Posts Tagged ‘children’s fiction’

Coraline by Neil Gaiman

I only really discovered Neil Gaiman’s books last year but I’ve been catching up since. I probably would have overlooked Coraline except that the film is coming out soon (it’s already out in the UK) and I like to read the book first.

Coraline has just moved into a new flat with her parents. An only child, she gets lonely when she feels her parents are ignoring her and finds little entertainment with the eccentric actresses from downstairs, or the man with the mouse circus from upstairs. One day she finds a door that appears not to go anywhere, but in fact leads to a much larger-than-life replica of her home, and her Other Mother really wants her to stay…

I got the impression at the beginning of the book that it took a while to get into the swing of it; it was quite abrupt initially. It didn’t take long to start flowing much more smoothly though. It’s not violent or gory but it is creepy and, just when it seems to have wrapped up nicely, it gets even creepier. I’d have been terrified as a child (though I was a particularly wussy child), and was slightly freaked out as an adult to be honest (so nothing much changed really).

This is a great book for older children, you’d probably have to be eitherĀ  big Neil Gaiman fan or a fan of children’s books to get on with it as an adult, unlike The Graveyard Book which I think is aimed at slightly older children and is less of a change of style for adults. As a fan of both Gaiman and well written children’s books, however, I recommend it. Unless you’re on your own in an otherwise dark house, in which case I’d wait until morning.

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The Sword in the Stone by T. H. White

I figured this would be a good place to start with my Arthurian Legend goal. It was fun for the most part, and I really really wanted to love it but I just didn’t.

It tells the story of Wart, ward of Sir Ector, and his childhood growing up with Sir Ector’s sun Kay, who is destined to be a knight. The magician Merlyn becomes their tutor and his lessons are unusual to say the least – they tend to involve turning into something (fish, snake, bird) but there’s the occasional battle alongside Robin Wood (whose name people get wrong all the time).

There’s a lot about this that’s utterly delightful. The description of Merlyn’s cottage is fabulous, Merlyn is endearing but Archimedes the owl is awesome and the lessons, particularly those that involve transforming into something else, sound like just the sort of lesson everyone would love. The ending, which everyone knows, was great and was particularly well done in how Wart’s lessons tie together to help him get the sword out of the stone. For some reason, though, the bits in between just didn’t hold my interest, and that hampered my enjoyment of the book a little bit.

I haven’t seen the Disney version but I’d be interested in doing so to see what they’ve made of it – I imagine most of it translates brilliantly into an animated film.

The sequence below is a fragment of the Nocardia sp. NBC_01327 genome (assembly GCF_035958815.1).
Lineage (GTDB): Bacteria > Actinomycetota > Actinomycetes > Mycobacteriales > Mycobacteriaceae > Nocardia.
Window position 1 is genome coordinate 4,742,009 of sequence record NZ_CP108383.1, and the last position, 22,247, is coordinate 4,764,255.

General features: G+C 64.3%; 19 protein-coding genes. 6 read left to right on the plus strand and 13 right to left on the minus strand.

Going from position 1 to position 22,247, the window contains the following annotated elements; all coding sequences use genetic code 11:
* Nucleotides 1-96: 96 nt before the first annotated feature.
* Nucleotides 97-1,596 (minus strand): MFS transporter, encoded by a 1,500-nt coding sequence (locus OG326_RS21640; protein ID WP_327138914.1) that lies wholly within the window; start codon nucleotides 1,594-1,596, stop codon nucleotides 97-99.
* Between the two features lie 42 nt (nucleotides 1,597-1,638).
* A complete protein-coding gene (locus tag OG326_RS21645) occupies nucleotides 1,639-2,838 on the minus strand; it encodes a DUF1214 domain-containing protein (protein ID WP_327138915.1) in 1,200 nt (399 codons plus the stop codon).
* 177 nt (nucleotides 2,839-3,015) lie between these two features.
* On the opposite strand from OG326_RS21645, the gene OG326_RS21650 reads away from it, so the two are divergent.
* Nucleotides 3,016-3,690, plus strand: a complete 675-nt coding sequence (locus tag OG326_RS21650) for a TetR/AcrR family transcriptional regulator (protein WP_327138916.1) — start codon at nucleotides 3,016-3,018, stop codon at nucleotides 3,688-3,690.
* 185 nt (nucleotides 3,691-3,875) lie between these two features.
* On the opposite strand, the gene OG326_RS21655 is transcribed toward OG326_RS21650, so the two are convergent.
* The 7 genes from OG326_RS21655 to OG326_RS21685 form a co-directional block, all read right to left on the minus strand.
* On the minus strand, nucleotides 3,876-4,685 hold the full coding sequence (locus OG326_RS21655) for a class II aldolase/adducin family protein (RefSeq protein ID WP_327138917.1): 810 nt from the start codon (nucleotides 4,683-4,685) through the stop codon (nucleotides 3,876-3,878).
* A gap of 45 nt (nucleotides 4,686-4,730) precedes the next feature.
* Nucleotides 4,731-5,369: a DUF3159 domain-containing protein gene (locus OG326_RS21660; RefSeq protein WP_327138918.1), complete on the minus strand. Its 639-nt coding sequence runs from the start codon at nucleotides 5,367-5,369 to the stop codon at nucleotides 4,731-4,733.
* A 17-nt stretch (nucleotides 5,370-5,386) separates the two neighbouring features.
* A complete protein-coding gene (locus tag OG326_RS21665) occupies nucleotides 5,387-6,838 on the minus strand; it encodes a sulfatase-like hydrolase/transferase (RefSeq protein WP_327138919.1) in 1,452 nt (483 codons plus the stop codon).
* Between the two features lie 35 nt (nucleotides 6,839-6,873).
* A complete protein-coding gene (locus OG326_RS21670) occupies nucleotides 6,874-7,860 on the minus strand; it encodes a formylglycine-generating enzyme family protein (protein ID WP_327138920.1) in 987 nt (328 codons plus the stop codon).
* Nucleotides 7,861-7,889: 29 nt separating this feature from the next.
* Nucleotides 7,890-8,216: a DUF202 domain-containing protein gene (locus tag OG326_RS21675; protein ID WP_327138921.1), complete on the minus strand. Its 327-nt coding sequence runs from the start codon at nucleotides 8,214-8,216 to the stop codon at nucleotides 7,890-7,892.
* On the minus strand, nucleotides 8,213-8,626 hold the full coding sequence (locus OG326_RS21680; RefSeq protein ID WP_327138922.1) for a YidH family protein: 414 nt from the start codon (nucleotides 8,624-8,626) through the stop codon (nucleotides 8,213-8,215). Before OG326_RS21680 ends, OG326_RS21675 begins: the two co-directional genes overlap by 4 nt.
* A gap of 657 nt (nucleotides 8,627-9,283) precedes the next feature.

Inkspell by Cornelia Funke

Inkheart had been on my wish list for years and I finally got round to reading it just before the film came out, on the grounds that I can’t see a film based on a book before I’ve read the book. The film was pretty good and I completely loved the book.

I loved Inkspell too. I’m not sure about the ending – it was more like reading the end of a chapter than the end of a book, but it does pretty much guarantee that I’ll read Inkdeath (which isn’t out in paperback until June, dammit!). While the first book was set in our world Inkspell begins with Dustfinger returtning to the Inkworld, and naturally Mo, Meggie, Resa and Farid end up there too. Despite the difference in settings it feels very familiar, probably because of the time spent in Capricorn’s village in Ikheart, and I really enjoyed returning the the characters (particularly Dustfinger, who remains one of my favourite characters ever) and the story. Inkworld is well described and you can understand why, despite the harsh life and the villains, the characters fall in love with it.

I really enjoyed getting list in this.

The Graveyard Book by Neil Gaiman

I discovered Neil Gaiman’s books last year – I think mainly because the I liked the look of the Stardust film, but I have a thing about making sure I read the book before I see a film adaptation. I really enjoyed Stardust, then went on to read Neverwhere, Good Omens and American Gods, all of which I loved. So I was really pleased when a friend bought me this for Christmas.

It’s a children’s book so much shorter and with less complex language than the other Gaiman books I’ve read. However that doesn’t mean less attention was paid to the story and characters, and I really enjoyed it. It tells the story of Nobody Owens (Bod to his friends). The Man Jack breaks into his home when he’s a baby and murders his family, but Bod manages to escape. He makes it to the local graveyard and is then brought up by its residents.

It’s a coming of age story with a thriller behind it, as the Man Jack never gives up on trying to get to Bod. The illustrations fit really well with the style of the story and Silas, Bod’s mysterious guardian who doesn’t fit neatly into the living or dead categories, is one of my favourite literary characters ever.